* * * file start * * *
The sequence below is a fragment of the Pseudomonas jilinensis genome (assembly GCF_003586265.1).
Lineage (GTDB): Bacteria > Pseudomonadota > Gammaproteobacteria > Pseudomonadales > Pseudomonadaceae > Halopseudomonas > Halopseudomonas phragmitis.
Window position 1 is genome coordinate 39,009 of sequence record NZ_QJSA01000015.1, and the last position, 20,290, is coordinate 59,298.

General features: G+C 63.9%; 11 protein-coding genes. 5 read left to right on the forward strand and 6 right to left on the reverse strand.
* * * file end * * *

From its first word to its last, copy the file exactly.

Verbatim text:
The sequence below is a fragment of the Pseudomonas jilinensis genome (assembly GCF_003586265.1).
Lineage (GTDB): Bacteria > Pseudomonadota > Gammaproteobacteria > Pseudomonadales > Pseudomonadaceae > Halopseudomonas > Halopseudomonas phragmitis.
Window position 1 is genome coordinate 39,009 of sequence record NZ_QJSA01000015.1, and the last position, 20,290, is coordinate 59,298.

General features: G+C 63.9%; 11 protein-coding genes. 5 read left to right on the forward strand and 6 right to left on the reverse strand.